Western Digital WDTV Media Player Review

Jun 09

Here we have the Western Digital WDTV Media Player. The mini-review and pictures here will hopefully explain what this box does and might be of some interest to you if you're thinking of buying a media player like this.

WDTV Front

For ages I've been after some kind of device to store all my music as my 1000+ CD collection has been taking up far too much space. The Western Digital WDTV Media Player shown here solved the problem. The box itself doesn't actually store any of the music or video, but instead plays the music, video and pictures from USB mass storage devices that you plug into it. This is an alternative solution to some other media players which include their own internal hard disk. The WDTV's plug-in USB hard disk method is great because you can quickly whip the hard disk out and plug it into your computer to update it with new pictures, music or videos. You can also easily plug in a USB memory stick or camera into one of the two USB slots, which can even be used simultaneously.

The WDTV works with any external USB hard drive, but I chose to buy a Western Digital MyPassport hard disk to go with the WDTV as it has the same stylish piano-black look. Also, the Western Digital MyPassport drives don't require an extra power adapter, instead getting their power from the USB cable. Fortunately the WDTV is silent, as it has no fans or moving parts. The MyPassport drives, if you choose to use it with one of those, are almost silent too.

WDTV and MyPassport Drive

Video

WDTV and MyPassport Drive

The WDTV supports full 1080p HD output, or composite output. I've tested a great many different videos and the WDTV plays almost all of them. Occasionally I come across one that works on mplayer on the computer and not on the WDTV, but very rarely. Recent full HD movies in MKV format look absolutely superb.

The manual states that the unit supports "MPEG1/2/4, WMV9, AVI (MPEG4, Xvid, AVC), H.264, MKV, MOV (MPEG4, H.264), MTS, TP, TS". You can pause, fast forward and rewind, and if you press the forward skip or reverse skip buttons when fastforwarding or rewinding, the unit skips ten minutes at a time. This makes it much less painful when trying to skip to the middle of a long film! However, the WDTV does resume playback if you stop playback in the middle of video, even if you turn the unit off.

WDTV screenshot

Music

The WDTV produces excellent audio quality, with almost no hiss. It plays loads of audio formats, including WMA and OGG. I toyed with the idea of ripping my music collection to OGG, as this offers better compression, but decided to stick with MP3 for compatibility. Apparently the WDTV does play FLAC lossless audio files too, although I haven't tried this myself. The player does introduce quite a long gap in between tracks, which can be annoying on mix albums or albums where tracks blend into one another. The WDTV shows album art, but in my experience is a bit quirky and seems to work intermittently. Even though I've used the same software to rip the MP3s, and embed the album art into the files, some of the album art is missing on the WDTV, for no reason I can see.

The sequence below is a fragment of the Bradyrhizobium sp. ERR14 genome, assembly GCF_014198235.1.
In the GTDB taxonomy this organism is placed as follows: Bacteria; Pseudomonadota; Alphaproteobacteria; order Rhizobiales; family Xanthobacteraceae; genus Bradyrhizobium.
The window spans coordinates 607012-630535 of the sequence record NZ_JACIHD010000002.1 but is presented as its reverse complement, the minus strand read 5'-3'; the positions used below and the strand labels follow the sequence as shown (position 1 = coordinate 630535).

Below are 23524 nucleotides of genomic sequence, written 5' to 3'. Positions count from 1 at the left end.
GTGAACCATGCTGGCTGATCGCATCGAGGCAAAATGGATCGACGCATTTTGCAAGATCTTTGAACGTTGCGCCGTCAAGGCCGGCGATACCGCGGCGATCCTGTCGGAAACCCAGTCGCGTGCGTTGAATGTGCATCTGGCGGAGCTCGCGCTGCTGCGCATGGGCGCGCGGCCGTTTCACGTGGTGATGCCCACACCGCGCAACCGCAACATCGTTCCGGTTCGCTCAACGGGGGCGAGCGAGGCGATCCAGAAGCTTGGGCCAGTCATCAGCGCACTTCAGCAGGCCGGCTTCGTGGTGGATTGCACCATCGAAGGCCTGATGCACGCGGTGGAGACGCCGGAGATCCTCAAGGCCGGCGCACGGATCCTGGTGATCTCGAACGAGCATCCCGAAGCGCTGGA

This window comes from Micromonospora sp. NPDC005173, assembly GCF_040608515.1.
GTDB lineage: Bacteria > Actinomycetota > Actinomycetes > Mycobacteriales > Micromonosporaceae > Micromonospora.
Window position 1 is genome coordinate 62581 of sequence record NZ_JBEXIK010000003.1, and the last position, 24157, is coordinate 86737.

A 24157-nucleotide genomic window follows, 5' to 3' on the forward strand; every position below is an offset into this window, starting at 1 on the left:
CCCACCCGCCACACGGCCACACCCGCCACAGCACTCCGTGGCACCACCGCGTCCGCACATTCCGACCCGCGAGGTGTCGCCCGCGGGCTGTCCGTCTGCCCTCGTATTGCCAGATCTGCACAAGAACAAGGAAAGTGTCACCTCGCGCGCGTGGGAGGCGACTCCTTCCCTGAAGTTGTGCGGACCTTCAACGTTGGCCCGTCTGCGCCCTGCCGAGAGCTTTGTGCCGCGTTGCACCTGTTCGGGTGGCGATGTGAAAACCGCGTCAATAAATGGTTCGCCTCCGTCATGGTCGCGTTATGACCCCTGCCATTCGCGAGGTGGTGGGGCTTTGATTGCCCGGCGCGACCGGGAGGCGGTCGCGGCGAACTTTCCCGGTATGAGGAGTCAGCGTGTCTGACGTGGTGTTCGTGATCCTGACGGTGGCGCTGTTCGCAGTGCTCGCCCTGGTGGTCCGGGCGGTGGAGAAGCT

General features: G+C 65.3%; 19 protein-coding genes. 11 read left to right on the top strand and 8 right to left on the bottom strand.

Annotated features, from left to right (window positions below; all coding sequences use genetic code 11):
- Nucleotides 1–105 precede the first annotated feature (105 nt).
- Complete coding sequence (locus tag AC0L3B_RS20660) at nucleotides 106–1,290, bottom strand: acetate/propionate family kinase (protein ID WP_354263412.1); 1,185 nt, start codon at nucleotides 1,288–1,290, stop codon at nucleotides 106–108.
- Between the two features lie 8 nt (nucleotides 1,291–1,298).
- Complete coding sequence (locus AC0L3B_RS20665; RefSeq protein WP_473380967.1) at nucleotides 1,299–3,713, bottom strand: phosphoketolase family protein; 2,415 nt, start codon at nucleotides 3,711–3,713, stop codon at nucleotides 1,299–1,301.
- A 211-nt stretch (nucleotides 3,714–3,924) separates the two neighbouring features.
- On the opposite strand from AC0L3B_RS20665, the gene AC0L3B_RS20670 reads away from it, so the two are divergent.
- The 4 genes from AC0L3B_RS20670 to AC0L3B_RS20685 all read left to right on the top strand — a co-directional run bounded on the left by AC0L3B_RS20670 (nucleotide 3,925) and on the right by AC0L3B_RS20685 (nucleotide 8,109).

WDTV Side

Music Browser

The media browser is quite simple but lets you browse music by album, artist, directory etc. This is quite versatile, but it's only practical to browse through music in directory mode when you have large amounts of music stored on the hard drive. I have some 5,000+ mp3 files stored on mine, and it's almost impossible to scroll down the list of say, artists, to find a particular artist. You can't jump to a certain letter of the alphabet. It doesn't help that scrolling is painfully slow through the lists. Using directory view, which is basically a view of the files on the hard disk, is much faster to navigate though. I'd recommend using this method, as long as you have your music collection correctly stored in album folders, and tracks numbered correctly. Most automated audio ripping programs such as Windows Media Player or Grip will do this for you anyway. You can also search the library, if you can be bothered to type words with the remote control.

Conclusions

Overall, I've been really pleased with the Western Digital WDTV Media Player. The main problems are that the unit is very slow to react to the remote control in certain conditions. But the output quality is superb, and the user interface is very slick and modern. It's a nice looking thing, and is probably slightly smaller that a pile of 3 or 4 DVDs. Some units like this can have very un-professional user interfaces, and cheapo remotes, but the WDTV is a quality piece of kit. I'd recommend it.

WDTV For Nerds

Western Digital have been very good with releasing new firmwares for the WDTV which include new features and updates. If you're a bit of a nerd/hacker, it's possible to install customised firmwares on the WDTV. There are firmwares out there that add the ability for the WDTV to use a USB WiFi dongle! This opens up all sorts of possibilities, including FTP access, telnet over the wireless network. This is a big plus point for the WDTV in my opinion! There is also a large community with forums dedicated to the WDTV usits.

Note: The review above is of a 1st Generation WDTV unit.

Page Updated 10/06/09